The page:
Hovered over the small white table, Sebastian draws scrupulously as he leans forward on the lime green stool. His focus is sharp and his concentration is heightened.  
He was never “big” into art. At least not any more than your average kid. “Let’s do a chick-chack art project,” he sometimes called out before dinner. Chick-chack is that Hebrew turn of phrase whose gist connotes something quick, off the cuff, nothing too terribly involved. Let’s just eat a falafel chick-chack before the movie.
Drawing, during the chick-chack era, was carefree, natural, unspoiled.
Nowadays it is resolute, determined, and persistent.
The discourse of the קשקוש (kishkush =scribble) has insidiously woven itself into the subject of conversation at home over recent weeks. Yes, he knows that the kishkush appeals to the imagination, that every artistic piece is a worthy creation in its own right, that art cannot be quantified, that tastes differ, and that I like it and Aba likes it and Tata (grandma) likes it.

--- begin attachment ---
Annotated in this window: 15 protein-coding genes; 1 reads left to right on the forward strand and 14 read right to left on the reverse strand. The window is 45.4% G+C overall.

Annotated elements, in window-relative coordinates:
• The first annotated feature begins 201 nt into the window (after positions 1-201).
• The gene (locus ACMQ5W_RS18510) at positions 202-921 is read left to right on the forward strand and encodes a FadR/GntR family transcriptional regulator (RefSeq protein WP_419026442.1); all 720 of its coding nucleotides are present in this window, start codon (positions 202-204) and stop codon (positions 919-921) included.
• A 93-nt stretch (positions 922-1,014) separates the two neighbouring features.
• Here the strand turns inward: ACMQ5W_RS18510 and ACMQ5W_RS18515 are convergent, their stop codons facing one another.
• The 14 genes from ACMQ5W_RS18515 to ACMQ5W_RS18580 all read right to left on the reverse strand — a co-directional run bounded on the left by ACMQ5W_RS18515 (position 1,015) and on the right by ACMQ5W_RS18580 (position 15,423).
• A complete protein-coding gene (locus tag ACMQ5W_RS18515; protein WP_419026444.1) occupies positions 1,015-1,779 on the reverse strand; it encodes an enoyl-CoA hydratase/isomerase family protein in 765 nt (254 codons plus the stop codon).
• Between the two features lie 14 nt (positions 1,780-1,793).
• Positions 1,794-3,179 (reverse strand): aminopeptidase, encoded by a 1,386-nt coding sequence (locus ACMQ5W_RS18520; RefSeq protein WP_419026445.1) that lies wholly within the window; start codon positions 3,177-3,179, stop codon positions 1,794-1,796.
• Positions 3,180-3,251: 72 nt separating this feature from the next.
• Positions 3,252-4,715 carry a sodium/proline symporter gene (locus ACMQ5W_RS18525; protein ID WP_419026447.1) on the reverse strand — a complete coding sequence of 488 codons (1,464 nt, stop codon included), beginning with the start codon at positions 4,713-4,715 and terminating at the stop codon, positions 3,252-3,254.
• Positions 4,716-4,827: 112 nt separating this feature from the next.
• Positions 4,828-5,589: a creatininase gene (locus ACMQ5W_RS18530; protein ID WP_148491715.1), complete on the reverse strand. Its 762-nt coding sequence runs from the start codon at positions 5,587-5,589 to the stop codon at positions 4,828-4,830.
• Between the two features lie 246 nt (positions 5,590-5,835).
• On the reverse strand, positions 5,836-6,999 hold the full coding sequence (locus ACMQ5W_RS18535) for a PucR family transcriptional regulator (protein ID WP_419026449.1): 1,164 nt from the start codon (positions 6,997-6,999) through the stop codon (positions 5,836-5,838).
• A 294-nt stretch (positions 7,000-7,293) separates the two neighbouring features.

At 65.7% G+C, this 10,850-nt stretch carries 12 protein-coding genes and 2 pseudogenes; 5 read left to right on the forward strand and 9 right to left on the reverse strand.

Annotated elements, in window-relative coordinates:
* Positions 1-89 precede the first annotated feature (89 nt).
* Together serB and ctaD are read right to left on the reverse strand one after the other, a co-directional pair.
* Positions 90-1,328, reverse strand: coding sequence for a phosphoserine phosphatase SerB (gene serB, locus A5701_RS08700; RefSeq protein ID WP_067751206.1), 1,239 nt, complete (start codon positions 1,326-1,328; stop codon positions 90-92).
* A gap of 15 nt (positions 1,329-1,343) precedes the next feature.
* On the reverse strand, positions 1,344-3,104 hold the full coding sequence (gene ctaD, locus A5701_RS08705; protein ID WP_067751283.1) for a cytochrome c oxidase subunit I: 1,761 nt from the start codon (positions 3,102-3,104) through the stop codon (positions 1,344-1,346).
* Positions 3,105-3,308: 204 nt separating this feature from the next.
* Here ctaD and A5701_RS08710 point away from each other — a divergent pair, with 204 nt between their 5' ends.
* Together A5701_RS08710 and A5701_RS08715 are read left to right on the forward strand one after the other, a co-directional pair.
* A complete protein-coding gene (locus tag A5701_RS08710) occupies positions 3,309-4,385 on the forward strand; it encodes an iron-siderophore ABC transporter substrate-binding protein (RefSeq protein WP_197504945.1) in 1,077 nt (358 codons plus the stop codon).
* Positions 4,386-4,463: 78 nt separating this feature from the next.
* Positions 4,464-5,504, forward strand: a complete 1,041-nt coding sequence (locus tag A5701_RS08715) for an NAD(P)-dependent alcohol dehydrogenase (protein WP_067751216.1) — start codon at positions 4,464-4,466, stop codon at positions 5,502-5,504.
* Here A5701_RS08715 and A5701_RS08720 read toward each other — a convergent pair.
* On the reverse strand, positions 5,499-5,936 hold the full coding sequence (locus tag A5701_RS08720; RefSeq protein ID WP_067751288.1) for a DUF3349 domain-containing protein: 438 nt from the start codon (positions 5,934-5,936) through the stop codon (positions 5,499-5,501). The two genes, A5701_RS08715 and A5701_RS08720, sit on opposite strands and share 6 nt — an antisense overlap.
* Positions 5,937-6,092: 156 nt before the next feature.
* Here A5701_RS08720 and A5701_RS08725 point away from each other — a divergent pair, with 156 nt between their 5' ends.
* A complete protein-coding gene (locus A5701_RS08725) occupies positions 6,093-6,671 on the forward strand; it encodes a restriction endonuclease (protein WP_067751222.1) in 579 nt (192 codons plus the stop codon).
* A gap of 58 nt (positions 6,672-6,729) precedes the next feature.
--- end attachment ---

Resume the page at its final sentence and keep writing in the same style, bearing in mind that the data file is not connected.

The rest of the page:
But the kids at school don’t like it. For them it’s just a kishkush. Bottom line.
When I came home yesterday to find Sebastian seated at his current workplace, he breathlessly offered me a sneak peak of his oeuvre. I uttered the appropriate oohs and aahs. Moments later, while I was setting the table, he exclaimed brightly “But Ima, this is  be’emet (TRULY) not a kishkush.”

Another little heart-rend was joined to the chain of slits and scratches. 
My heart, a mother’s bursting heart, is swiftly becoming a battleground, blotted with nicks and scars.
Suddenly, I hear Sebastian cry out “Wow, look at this! The red one, it’s a REAL flower! ממש!” Yes! “Like the big kids draw.” Another slump.
But then I stop, look, and smell the flower.